Black Water (2018)

Apparently the fifth collaboration between the mighty Dolph Lundgren and the muscles from Brussels…kinda. K I’ll be honest with you here, don’t expect too much with this OK.

The Plot: Holy shit there is some double cross in this picture, I’m still not really sure what the goal was here but lets go. Scott Wheeler (JCVD) is a deep cover agent who trying to identify a leak within the CIA with his female partner. His partner has a USB drive which contains an algorithm to activate secret agents (what?) whilst Wheeler has the activation key. Naturally Wheeler’s partner is killed resulting in him being captured under suspicion of going rogue. Wheeler awakens on-board a CIA blacksite located on a submarine. On-board are various CIA agents, some are genuine and of course some are not. What follows is a convoluted mess as Wheeler and some remaining goodie agents try to escape the sub with the drive.

Again I honesty had no real clue what the hell was happening whilst watching this because it is a real mess. The plot is all over the show and never really makes much sense. I still don’t really get what this USB drive could actually do. Activate secret agents? How do you mean? Reveal their locations? Are they under some sort of mental control? I’m not even sure how activating these agents would be of any use, unless they’re super agents or something. In the end it doesn’t really matter because the drive and its purpose are more of a mcguffin than anything. Its just an object for the various jacked-up agents to fight over.

Oh yeah, speaking of being jacked-up (rather muscular), literally everyone in this movie is jacked-up. Every single agent looks like they’ve been on a four course meal of steroids for the last six months. Oh and most have cropped hair with tattoo sleeves and long beards, because having a long beard is the thing now apparently. I believe its what you call being a hipster? Only with big muscles.

Anyway the entire movie is set inside this submarine which of course isn’t really a submarine but a very very bad selection of sets. Now when I say bad I mean bad. They generally consist of grey painted corridors and rooms with some control panels and every shot being lit in either red or green (because all subs are lit with red and green bulbs you see). Everything is dark of course to hide the bad sets where ever possible, hence the red and green lighting. Every now and then we might get a shot which seems to have been filmed on location, most probably inside a naval ship of some kind, but these are sparse.


All the action is pretty terrible. All the shoots outs are laughable because everyone misses the good guys every time, often at point blank range. If any good guy does get shot its usually in the shoulder, unless they’re expendable. I also had to ask myself, surely with all these shoot outs the sub would be in danger of getting damaged badly, maybe springing a leak perhaps. Nah, they just keep blasting at each other and hitting the walls or pipes or whatever, no worries. In between any gun fights Van Damme of course manages to kick some bad guys in the face at close quarters. I say close quarters but in reality these sets are nice and wide so Van Damme is able to perform his usual repertoire of kickassery, because realism.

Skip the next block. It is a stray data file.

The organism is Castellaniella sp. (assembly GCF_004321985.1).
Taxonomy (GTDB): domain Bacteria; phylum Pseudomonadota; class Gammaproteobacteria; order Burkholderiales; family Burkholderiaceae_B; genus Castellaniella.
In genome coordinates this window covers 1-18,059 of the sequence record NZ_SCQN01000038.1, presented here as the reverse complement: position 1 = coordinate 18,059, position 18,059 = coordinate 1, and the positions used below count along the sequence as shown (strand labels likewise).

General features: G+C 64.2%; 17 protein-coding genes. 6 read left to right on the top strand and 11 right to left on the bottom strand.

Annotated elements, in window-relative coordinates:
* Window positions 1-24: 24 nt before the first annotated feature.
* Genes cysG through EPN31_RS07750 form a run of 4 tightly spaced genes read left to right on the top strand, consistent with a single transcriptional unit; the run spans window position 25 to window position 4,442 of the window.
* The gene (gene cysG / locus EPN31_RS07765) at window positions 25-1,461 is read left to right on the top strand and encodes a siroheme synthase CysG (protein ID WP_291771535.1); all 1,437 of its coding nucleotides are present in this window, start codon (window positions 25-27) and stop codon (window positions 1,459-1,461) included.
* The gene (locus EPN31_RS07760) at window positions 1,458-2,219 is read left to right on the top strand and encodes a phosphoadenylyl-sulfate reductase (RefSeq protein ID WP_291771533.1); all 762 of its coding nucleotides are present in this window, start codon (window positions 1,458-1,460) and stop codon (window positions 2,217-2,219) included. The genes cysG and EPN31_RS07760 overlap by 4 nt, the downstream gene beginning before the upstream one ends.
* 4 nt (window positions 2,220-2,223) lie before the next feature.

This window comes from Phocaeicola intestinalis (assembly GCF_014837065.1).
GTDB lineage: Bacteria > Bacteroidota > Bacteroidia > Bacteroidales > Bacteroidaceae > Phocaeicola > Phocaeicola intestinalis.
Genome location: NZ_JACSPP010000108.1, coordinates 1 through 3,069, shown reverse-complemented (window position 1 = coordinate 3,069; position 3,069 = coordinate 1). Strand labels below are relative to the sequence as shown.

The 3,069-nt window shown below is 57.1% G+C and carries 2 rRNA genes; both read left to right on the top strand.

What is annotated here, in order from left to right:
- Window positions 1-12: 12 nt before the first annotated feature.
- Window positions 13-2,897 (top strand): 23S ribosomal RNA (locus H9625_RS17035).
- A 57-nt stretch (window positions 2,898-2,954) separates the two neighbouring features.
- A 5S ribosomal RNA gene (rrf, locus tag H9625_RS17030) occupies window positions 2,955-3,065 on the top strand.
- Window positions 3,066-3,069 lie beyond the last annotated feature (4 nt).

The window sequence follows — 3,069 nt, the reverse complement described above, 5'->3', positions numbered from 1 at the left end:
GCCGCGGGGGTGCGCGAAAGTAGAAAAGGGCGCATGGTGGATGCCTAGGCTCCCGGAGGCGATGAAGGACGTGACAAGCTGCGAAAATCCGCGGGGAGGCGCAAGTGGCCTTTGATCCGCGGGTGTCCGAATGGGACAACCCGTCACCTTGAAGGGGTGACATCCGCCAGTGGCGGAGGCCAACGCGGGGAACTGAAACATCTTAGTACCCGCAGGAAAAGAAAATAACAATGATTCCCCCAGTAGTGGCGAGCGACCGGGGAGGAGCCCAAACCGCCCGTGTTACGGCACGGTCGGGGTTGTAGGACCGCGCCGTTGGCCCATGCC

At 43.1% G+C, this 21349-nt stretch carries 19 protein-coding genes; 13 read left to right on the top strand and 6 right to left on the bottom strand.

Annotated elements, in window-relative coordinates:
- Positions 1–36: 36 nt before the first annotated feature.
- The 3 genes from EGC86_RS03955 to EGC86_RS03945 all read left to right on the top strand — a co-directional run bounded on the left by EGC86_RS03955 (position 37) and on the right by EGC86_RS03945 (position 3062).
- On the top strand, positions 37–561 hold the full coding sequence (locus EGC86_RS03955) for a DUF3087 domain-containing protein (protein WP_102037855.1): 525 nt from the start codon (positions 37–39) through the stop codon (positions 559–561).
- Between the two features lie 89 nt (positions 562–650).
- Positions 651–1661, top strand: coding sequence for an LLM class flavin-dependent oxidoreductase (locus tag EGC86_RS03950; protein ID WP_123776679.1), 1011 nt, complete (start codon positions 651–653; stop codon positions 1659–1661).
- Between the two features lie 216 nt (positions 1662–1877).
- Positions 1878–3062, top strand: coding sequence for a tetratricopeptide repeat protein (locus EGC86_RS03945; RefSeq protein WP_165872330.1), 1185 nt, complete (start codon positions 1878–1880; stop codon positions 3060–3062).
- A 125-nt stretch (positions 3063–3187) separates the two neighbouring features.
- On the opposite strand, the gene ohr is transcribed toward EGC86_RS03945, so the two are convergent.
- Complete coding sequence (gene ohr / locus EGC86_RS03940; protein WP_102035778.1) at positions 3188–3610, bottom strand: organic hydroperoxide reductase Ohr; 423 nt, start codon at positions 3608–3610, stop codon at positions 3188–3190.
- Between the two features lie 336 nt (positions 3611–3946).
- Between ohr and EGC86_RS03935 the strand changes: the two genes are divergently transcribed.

Oh Christ I nearly forgot about old Dolph. Well clearly the director nearly forgot about old Dolph too because he’s hardly in this. He obviously gets top billing on the poster alongside Van Damme to obviously attract the hardcore fans; but its pretty blatant false advertising on said poster (a poster which sees Van Damme blatantly de-aged). Dolph plays another prisoner on-board the sub who is eventually released by Wheeler for help. He then kicks a little butt and literally disappears for the rest of the movie. That is until the very end where we get a completely pointless final scene with him.

The acting is generally bad all round because they’ve seemingly hired body builders with no experience in acting. The main characters are a tad better but not much. Most are unknown to me but I guess the best of the bunch goes to Al Sapienza who plays one of the main CIA heads who may or may not be Wheeler’s friend (intrigued much?). But apparently they only wanted good looking sexy people to aide Van Damme’s character. Special mention to Jasmine Waltz and her plastic doll-like face and body (obvious surgery).

The poster does look good for this I can’t deny but alas its utter crap my friends. Shoddy all round, very fake looking, poor acting, poor everything! I think this has to be the first really bad straight to DVD type movie I’ve seen with both Dolph and Van Damme. I know they have made some lower budget things in the past but this really takes the cake.



Death Wish (2018)

Did we ever need a remake of the 1974 Charles Bronson classic? (itself an adaptation of a novel). The simple story of outright vigilantism which was actually condemned in the original novel but virtually championed and celebrated in the movie adaptation. Not that there’s anything wrong with a good revenge story, heck there are many Hollywood movies featuring various action stars that centre on revenge against a specific villain or group. But a tale of urban vigilantism against common criminals? A job best left for the police. A man declaring himself judge jury and executioner? Clearly it drags up moral questions. Clearly its gonna be controversial, but surely that makes it more exciting…no?